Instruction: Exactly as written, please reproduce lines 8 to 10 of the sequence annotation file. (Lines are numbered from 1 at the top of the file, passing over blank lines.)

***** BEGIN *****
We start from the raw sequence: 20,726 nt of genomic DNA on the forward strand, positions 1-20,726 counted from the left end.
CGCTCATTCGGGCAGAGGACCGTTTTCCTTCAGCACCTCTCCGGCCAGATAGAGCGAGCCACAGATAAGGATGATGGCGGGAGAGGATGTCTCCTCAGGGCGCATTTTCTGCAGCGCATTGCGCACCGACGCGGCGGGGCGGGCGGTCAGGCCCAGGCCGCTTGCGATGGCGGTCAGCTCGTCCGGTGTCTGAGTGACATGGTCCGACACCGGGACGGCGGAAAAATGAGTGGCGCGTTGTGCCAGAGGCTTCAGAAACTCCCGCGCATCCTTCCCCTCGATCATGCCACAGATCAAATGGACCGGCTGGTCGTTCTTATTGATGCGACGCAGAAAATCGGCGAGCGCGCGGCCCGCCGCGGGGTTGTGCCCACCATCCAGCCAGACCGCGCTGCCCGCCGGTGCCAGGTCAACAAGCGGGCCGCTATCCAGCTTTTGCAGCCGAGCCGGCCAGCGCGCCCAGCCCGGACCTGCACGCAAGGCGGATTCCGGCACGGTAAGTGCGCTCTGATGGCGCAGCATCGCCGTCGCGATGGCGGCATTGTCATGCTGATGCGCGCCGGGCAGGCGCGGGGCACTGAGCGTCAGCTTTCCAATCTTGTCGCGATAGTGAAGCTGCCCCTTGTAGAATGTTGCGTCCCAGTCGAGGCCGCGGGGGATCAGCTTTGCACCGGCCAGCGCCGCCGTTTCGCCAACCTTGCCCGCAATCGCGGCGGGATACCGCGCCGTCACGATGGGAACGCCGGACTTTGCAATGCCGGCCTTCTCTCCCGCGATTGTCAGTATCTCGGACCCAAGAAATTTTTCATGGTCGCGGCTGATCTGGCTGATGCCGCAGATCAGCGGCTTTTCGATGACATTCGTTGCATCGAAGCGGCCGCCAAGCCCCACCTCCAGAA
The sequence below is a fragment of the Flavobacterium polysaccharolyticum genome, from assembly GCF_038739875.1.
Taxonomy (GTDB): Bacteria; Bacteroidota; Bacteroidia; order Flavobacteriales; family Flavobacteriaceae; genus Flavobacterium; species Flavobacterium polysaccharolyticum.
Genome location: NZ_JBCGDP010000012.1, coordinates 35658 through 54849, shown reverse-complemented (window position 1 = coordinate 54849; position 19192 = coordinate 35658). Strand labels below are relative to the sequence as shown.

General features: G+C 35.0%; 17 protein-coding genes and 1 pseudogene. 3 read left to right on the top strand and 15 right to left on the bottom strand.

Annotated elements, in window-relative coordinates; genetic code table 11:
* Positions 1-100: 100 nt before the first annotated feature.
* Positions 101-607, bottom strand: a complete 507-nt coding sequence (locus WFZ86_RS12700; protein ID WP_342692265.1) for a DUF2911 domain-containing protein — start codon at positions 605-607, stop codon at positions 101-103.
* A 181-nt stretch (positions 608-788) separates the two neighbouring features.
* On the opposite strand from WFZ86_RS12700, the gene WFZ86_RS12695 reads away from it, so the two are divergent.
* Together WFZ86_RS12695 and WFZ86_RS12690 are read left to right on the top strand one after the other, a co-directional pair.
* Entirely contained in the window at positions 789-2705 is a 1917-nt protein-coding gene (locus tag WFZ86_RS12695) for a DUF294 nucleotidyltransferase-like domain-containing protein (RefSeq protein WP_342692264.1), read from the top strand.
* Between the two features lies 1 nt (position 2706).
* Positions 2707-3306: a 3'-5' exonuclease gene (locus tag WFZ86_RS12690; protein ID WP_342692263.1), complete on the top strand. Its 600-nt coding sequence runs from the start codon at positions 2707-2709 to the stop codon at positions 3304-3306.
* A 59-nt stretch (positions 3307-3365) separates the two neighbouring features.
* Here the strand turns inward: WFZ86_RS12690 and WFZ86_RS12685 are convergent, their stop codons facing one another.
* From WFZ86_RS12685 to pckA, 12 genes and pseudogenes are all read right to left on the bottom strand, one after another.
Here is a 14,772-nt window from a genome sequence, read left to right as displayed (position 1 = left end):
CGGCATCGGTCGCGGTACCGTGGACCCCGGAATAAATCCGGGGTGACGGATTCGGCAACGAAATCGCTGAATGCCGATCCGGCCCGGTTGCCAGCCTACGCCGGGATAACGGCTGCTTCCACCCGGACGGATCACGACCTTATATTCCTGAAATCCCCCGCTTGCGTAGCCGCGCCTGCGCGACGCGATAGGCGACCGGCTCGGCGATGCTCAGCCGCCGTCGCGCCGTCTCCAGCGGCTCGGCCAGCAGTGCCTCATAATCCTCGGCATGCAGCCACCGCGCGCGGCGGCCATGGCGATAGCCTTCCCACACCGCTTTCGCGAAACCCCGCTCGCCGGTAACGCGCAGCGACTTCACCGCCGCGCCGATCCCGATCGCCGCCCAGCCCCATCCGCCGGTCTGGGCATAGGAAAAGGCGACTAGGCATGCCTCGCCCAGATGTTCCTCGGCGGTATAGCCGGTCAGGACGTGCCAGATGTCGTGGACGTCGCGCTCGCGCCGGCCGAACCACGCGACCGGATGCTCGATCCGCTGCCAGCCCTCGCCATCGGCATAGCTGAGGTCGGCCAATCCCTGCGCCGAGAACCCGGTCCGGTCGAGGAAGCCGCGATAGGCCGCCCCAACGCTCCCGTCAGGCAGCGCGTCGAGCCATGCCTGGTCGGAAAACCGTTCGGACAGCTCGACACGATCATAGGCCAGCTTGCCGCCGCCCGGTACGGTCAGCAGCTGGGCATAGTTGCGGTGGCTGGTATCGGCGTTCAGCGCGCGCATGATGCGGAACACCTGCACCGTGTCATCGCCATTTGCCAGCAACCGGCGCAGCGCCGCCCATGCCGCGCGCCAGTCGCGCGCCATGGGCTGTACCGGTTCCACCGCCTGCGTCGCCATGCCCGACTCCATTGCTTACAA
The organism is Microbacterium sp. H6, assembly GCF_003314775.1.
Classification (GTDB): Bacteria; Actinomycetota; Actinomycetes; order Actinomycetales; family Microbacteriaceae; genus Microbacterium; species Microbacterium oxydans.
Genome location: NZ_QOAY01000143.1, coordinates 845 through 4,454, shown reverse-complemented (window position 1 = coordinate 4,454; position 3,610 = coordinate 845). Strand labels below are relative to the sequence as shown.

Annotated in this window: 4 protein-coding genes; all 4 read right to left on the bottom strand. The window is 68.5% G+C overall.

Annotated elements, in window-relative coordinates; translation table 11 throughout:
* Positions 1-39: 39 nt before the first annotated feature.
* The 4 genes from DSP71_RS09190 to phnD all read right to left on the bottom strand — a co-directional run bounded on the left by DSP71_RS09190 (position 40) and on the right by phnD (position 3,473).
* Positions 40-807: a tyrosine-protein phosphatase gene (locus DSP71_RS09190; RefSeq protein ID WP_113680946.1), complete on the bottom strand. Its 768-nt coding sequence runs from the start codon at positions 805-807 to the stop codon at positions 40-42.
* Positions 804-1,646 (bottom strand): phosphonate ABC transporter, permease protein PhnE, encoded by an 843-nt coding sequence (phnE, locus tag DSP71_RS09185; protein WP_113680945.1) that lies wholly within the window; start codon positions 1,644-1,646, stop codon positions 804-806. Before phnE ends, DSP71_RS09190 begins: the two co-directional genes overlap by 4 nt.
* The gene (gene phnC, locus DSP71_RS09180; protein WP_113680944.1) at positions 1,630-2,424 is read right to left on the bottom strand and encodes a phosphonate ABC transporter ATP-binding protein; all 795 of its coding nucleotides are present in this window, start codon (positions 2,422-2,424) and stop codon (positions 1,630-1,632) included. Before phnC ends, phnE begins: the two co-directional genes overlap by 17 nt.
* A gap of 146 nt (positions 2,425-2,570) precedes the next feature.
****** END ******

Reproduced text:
* Positions 1-100: 100 nt before the first annotated feature.
* Positions 101-607, bottom strand: a complete 507-nt coding sequence (locus WFZ86_RS12700; protein ID WP_342692265.1) for a DUF2911 domain-containing protein — start codon at positions 605-607, stop codon at positions 101-103.
* A 181-nt stretch (positions 608-788) separates the two neighbouring features.